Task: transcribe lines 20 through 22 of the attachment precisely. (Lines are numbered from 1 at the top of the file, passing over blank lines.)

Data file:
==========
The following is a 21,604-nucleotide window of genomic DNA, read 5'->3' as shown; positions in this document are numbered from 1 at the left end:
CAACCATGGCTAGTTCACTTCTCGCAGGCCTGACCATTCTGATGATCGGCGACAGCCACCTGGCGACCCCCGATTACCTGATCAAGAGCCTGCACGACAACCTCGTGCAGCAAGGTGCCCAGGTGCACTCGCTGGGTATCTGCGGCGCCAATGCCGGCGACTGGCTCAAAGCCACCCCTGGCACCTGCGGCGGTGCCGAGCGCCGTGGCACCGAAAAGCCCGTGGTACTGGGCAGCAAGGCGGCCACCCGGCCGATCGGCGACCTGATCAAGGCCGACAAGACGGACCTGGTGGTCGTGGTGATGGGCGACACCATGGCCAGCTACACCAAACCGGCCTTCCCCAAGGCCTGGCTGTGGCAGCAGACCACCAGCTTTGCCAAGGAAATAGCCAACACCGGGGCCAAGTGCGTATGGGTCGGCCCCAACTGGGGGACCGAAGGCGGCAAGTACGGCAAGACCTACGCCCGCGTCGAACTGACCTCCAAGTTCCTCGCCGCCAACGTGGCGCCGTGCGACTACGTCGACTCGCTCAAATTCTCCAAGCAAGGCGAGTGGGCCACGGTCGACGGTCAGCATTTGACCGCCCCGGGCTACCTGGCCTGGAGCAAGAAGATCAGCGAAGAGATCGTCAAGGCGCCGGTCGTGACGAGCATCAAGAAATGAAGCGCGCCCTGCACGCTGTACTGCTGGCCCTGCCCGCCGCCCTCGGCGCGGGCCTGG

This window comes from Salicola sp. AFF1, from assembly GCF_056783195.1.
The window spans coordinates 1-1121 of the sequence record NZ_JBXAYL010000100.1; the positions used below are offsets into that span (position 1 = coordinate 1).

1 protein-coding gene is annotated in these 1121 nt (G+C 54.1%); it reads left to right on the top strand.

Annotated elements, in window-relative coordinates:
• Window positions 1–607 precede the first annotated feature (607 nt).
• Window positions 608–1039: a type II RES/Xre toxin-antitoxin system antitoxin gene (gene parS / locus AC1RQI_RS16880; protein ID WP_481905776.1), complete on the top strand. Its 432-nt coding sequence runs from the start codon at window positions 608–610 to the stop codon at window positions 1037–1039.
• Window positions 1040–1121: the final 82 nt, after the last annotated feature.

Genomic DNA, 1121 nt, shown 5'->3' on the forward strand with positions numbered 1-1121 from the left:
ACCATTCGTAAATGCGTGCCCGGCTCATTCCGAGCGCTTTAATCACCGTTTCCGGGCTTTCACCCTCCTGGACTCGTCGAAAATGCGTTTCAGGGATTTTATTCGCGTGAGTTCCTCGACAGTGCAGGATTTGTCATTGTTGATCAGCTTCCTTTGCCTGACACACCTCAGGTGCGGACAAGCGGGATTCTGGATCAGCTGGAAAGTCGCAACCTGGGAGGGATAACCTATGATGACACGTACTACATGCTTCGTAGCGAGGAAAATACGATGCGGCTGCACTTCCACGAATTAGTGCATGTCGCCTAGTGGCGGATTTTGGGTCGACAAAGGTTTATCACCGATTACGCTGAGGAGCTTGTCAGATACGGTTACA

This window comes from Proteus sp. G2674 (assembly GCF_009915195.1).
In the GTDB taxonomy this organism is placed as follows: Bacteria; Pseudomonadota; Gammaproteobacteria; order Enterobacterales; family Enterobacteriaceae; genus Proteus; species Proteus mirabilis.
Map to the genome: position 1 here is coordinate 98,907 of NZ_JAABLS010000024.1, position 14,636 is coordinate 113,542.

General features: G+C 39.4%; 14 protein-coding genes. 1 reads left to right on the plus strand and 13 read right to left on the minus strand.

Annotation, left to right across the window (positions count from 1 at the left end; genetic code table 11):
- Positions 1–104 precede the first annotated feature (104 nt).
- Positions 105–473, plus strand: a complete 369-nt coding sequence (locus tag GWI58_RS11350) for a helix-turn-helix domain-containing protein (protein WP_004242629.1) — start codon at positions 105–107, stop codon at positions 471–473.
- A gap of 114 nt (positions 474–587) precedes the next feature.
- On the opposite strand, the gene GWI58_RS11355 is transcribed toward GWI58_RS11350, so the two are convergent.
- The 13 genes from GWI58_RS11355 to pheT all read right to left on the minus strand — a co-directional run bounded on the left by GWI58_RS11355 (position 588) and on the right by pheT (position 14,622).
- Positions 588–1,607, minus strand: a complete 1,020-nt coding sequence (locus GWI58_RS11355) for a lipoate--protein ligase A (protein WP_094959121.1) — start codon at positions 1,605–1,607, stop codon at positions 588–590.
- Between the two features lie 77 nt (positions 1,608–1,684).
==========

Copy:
- On the opposite strand, the gene GWI58_RS11355 is transcribed toward GWI58_RS11350, so the two are convergent.
- The 13 genes from GWI58_RS11355 to pheT all read right to left on the minus strand — a co-directional run bounded on the left by GWI58_RS11355 (position 588) and on the right by pheT (position 14,622).
- Positions 588–1,607, minus strand: a complete 1,020-nt coding sequence (locus GWI58_RS11355) for a lipoate--protein ligase A (protein WP_094959121.1) — start codon at positions 1,605–1,607, stop codon at positions 588–590.